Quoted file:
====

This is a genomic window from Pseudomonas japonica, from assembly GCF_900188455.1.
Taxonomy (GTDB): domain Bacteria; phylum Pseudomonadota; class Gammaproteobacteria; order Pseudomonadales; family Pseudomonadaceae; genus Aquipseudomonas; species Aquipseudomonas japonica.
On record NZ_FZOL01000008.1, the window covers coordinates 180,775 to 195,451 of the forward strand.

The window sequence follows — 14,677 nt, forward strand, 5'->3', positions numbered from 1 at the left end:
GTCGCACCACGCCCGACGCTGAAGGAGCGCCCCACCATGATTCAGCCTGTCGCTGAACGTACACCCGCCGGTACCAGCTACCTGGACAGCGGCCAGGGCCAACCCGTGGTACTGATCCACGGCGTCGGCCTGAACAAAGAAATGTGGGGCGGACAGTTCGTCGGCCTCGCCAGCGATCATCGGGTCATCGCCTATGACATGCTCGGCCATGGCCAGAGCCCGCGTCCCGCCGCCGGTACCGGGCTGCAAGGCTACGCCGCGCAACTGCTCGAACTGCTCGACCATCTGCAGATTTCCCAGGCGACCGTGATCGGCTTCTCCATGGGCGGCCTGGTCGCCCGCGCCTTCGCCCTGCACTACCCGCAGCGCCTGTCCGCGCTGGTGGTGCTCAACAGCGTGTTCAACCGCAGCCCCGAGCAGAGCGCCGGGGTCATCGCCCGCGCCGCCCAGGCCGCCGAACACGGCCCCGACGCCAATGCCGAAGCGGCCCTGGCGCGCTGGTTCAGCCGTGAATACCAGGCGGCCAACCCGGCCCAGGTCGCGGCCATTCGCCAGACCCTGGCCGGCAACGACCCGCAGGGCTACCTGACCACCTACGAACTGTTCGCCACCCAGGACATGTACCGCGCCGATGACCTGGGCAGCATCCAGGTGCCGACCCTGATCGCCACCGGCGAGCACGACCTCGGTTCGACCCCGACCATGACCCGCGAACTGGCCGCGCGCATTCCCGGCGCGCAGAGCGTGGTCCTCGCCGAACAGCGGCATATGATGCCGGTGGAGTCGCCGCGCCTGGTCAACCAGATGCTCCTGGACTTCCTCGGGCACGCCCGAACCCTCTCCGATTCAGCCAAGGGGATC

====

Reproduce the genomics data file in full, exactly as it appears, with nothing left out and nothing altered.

This is a genomic window from Pseudomonas japonica, from assembly GCF_900188455.1.
Taxonomy (GTDB): domain Bacteria; phylum Pseudomonadota; class Gammaproteobacteria; order Pseudomonadales; family Pseudomonadaceae; genus Aquipseudomonas; species Aquipseudomonas japonica.
On record NZ_FZOL01000008.1, the window covers coordinates 180,775 to 195,451 of the forward strand.

The window sequence follows — 14,677 nt, forward strand, 5'->3', positions numbered from 1 at the left end:
GTCGCACCACGCCCGACGCTGAAGGAGCGCCCCACCATGATTCAGCCTGTCGCTGAACGTACACCCGCCGGTACCAGCTACCTGGACAGCGGCCAGGGCCAACCCGTGGTACTGATCCACGGCGTCGGCCTGAACAAAGAAATGTGGGGCGGACAGTTCGTCGGCCTCGCCAGCGATCATCGGGTCATCGCCTATGACATGCTCGGCCATGGCCAGAGCCCGCGTCCCGCCGCCGGTACCGGGCTGCAAGGCTACGCCGCGCAACTGCTCGAACTGCTCGACCATCTGCAGATTTCCCAGGCGACCGTGATCGGCTTCTCCATGGGCGGCCTGGTCGCCCGCGCCTTCGCCCTGCACTACCCGCAGCGCCTGTCCGCGCTGGTGGTGCTCAACAGCGTGTTCAACCGCAGCCCCGAGCAGAGCGCCGGGGTCATCGCCCGCGCCGCCCAGGCCGCCGAACACGGCCCCGACGCCAATGCCGAAGCGGCCCTGGCGCGCTGGTTCAGCCGTGAATACCAGGCGGCCAACCCGGCCCAGGTCGCGGCCATTCGCCAGACCCTGGCCGGCAACGACCCGCAGGGCTACCTGACCACCTACGAACTGTTCGCCACCCAGGACATGTACCGCGCCGATGACCTGGGCAGCATCCAGGTGCCGACCCTGATCGCCACCGGCGAGCACGACCTCGGTTCGACCCCGACCATGACCCGCGAACTGGCCGCGCGCATTCCCGGCGCGCAGAGCGTGGTCCTCGCCGAACAGCGGCATATGATGCCGGTGGAGTCGCCGCGCCTGGTCAACCAGATGCTCCTGGACTTCCTCGGGCACGCCCGAACCCTCTCCGATTCAGCCAAGGGGATC